“John Wayne, Jesus Christ, and the Question of Evangelicalism: An Interview with Kristin Kobes Du Mez.” Issue 33: Reimagine Issue. The Other Journal: An Intersection of Theology & Culture. May 27, 2021. https://theotherjournal.com/2021/05/27/john-wayne-jesus-interview-kristin-kobes-du-mez
TOJ: Following the Trump presidency and Capitol siege, where we saw pastors pray over the Proud Boys and the full flowering of so-called Patriot churches, some Christian leaders have advocated that the counter to Christian nationalism is just better church discipleship. In Jesus and John Wayne, you show that many of the problems endemic to white evangelicalism have been due to cultural forces rather than theological commitments. For example, you note that churchgoing Republican voters are just as likely to support Trump as Republican voters who do not attend church.4 Is better theology or discipleship the way out of this moment? Or is something else needed? How can we possibly rehabilitate a church culturally?
KDM: It really comes down to the interplay of theology, cultural identity, and political allegiances. We do need better theology and better discipleship. But we also need to understand the various ways in which evangelicals are being discipled. Discipleship is not just what we hear from the pulpit of our local church or even in our small-group Bible study. For evangelicals, discipleship also occurs through Christian media, talk radio, Fox News and Newsmax, and Facebook and Parler. That means we need religious leadership that isn’t in denial about the power of these other sources in shaping religious beliefs and political loyalties. This is a problem that must be dealt with head-on. But it has been ignored for so long that many pastors and other evangelical leaders are only now realizing the limits of their own authority.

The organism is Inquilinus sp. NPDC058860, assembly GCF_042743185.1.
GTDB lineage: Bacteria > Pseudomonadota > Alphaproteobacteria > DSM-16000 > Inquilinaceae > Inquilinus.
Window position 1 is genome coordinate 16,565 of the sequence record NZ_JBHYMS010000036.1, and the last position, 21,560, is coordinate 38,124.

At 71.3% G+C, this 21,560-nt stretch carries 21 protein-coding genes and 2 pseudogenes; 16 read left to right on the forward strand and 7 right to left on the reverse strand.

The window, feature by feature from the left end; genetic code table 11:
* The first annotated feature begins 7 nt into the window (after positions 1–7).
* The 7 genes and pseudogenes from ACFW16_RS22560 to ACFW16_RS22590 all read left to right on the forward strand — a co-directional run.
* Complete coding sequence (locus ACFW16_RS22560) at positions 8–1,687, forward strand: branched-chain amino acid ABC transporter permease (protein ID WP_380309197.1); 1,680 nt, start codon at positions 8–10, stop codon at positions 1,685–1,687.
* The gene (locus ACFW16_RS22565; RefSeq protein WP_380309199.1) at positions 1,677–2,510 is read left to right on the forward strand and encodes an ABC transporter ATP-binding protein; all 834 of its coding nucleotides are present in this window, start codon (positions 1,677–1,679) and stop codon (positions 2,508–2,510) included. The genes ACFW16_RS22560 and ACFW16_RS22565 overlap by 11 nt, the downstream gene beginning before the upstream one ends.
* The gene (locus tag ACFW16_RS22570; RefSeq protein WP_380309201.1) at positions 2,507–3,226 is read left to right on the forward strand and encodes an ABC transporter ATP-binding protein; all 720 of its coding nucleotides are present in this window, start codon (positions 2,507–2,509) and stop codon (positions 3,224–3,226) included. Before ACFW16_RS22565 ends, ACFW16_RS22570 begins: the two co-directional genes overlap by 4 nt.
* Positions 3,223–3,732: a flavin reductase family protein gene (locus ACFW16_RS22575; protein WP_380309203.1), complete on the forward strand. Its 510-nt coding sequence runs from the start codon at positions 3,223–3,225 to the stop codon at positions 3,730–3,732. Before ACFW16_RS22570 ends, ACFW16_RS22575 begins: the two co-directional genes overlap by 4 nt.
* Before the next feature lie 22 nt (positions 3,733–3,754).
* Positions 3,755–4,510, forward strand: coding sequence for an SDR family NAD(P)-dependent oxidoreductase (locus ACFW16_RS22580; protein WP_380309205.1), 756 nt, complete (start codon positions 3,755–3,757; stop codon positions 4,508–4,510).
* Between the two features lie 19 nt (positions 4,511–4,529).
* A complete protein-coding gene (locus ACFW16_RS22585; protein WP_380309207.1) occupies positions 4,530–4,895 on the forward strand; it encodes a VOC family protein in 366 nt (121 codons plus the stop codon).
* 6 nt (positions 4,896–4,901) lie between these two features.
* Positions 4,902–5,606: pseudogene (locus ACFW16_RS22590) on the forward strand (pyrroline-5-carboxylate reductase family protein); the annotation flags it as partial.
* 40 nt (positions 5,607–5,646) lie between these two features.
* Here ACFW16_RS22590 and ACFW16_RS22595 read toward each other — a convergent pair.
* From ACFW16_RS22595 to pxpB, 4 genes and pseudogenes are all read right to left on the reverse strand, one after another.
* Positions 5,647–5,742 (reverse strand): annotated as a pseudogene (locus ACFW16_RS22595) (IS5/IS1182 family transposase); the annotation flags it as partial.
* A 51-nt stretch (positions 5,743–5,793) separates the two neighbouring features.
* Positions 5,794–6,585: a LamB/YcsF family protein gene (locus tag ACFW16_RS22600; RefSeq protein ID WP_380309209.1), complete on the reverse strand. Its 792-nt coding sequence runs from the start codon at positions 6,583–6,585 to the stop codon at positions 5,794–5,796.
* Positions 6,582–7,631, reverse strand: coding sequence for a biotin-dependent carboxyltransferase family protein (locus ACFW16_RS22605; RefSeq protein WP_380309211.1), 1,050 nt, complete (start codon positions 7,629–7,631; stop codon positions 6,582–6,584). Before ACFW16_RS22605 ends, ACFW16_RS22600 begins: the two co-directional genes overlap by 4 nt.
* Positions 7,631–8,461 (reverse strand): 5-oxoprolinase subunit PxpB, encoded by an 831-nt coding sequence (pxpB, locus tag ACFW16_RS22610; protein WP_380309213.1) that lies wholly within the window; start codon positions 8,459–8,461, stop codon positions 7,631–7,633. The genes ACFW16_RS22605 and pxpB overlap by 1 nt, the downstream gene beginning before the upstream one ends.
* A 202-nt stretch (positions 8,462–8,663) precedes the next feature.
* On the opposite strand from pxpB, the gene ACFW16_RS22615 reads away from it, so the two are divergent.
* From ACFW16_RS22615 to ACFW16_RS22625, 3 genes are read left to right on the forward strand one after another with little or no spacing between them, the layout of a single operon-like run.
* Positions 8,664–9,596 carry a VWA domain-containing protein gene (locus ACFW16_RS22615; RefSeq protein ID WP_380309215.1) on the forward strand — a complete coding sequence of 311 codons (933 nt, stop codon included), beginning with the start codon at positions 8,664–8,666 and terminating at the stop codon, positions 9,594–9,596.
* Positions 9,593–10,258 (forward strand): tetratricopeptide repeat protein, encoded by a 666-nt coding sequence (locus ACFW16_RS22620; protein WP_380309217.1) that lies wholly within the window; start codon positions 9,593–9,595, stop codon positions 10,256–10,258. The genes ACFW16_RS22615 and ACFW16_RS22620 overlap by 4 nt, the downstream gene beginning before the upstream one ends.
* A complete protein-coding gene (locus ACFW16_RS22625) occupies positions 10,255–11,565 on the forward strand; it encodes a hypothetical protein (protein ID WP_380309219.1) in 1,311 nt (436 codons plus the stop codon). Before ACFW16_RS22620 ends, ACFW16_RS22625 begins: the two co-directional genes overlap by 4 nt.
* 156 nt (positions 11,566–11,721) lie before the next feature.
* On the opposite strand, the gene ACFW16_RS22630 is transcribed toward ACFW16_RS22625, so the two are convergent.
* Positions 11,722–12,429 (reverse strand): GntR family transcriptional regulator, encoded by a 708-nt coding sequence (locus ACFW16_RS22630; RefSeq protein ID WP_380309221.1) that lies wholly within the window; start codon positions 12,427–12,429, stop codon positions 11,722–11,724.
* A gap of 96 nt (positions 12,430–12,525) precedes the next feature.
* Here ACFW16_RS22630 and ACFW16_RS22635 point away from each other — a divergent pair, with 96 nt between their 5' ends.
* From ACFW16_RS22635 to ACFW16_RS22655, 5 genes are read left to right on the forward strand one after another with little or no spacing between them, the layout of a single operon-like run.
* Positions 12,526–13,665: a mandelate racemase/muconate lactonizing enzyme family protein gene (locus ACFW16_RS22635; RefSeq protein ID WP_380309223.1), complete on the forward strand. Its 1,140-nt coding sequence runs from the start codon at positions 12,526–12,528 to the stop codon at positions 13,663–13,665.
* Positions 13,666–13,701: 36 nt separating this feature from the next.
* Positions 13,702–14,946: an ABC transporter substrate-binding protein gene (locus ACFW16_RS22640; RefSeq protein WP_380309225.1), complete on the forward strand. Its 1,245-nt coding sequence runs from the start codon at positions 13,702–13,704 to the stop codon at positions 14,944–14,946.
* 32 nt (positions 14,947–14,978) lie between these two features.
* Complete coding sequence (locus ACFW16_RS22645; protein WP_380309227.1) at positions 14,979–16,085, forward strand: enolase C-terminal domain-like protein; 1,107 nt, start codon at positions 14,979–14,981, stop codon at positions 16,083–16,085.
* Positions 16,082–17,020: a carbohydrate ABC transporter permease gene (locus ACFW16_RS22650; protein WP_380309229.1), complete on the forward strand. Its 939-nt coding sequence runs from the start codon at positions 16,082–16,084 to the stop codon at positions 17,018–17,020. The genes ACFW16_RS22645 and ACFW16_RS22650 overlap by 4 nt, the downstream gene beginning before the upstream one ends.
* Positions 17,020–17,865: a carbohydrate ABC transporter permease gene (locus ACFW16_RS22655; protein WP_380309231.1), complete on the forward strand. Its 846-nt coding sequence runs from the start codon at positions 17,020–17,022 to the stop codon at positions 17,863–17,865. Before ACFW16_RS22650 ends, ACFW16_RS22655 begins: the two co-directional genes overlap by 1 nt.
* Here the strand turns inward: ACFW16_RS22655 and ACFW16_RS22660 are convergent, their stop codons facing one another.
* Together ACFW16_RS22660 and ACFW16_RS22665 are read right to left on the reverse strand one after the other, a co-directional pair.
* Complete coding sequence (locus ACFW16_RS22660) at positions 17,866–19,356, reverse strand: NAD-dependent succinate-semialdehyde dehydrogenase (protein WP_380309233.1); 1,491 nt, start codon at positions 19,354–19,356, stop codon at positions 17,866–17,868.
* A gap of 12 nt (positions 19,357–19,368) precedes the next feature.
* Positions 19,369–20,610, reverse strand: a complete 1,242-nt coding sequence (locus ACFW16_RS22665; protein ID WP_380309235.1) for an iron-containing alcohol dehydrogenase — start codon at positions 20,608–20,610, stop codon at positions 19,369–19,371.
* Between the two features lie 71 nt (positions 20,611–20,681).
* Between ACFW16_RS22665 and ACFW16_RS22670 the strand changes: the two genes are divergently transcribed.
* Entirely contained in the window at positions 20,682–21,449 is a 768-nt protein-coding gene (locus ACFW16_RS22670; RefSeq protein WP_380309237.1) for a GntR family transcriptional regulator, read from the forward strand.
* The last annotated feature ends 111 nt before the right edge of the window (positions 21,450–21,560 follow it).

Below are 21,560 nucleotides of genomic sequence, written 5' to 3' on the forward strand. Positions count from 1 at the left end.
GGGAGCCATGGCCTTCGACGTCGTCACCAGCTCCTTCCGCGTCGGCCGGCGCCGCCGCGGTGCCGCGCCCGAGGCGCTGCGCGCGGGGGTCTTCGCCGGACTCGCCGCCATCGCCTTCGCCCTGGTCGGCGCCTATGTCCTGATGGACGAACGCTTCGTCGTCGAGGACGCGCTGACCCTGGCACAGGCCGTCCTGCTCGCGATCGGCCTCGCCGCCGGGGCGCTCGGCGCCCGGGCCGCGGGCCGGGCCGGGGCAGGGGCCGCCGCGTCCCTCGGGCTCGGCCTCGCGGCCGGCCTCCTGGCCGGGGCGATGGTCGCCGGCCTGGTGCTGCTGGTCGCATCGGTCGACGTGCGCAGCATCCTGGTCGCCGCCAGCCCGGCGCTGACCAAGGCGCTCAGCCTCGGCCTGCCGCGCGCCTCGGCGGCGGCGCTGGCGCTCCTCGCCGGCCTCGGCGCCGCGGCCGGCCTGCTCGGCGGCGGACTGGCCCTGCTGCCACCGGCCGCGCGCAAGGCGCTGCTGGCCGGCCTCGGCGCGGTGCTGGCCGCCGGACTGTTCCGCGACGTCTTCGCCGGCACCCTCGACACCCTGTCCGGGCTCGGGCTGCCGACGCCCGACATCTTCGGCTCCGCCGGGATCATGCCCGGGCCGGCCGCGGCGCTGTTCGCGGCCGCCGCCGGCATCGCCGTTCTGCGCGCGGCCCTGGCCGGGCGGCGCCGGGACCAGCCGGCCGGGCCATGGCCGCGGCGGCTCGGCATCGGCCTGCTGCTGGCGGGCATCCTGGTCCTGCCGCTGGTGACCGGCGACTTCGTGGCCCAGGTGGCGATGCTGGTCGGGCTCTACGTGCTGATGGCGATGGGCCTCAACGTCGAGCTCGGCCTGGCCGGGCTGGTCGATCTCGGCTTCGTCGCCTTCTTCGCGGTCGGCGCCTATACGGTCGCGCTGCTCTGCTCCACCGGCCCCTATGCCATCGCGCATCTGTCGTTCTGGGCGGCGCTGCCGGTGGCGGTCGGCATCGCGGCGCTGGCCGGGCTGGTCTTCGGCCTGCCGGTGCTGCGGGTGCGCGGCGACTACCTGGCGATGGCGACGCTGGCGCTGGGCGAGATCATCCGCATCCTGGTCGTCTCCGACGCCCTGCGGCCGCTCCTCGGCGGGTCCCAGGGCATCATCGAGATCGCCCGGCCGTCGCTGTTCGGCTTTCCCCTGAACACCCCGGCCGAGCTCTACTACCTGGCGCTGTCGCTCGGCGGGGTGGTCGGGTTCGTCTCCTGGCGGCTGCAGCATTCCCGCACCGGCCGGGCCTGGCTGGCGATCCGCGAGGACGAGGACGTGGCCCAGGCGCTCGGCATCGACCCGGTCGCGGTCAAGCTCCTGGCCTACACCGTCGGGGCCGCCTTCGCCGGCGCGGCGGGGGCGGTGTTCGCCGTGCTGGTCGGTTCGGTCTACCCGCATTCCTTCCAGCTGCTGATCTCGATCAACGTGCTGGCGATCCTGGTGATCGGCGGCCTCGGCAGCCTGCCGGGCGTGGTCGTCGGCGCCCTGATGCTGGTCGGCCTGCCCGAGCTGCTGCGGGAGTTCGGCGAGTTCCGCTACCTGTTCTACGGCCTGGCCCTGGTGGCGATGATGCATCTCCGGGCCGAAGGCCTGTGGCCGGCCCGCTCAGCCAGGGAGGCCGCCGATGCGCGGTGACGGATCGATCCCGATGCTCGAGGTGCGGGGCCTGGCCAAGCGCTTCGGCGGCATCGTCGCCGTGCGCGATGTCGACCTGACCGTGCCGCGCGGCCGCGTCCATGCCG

When Clinton lost the election, I decided the story of Jesus and John Wayne was more urgent. I had intended to return to that next, but when my publisher asked about my next book, I was torn between two projects—the Clinton biography and Live, Laugh, Love. In many ways Live, Laugh, Love is a more logical follow-up to Jesus and John Wayne, and we also decided that it would be good to give a little more time to let the dust settle on Clinton before grappling with her legacy. I can say that what I’ve already uncovered about Clinton is fascinating, and it’s a really important story that needs to be told when the time is right.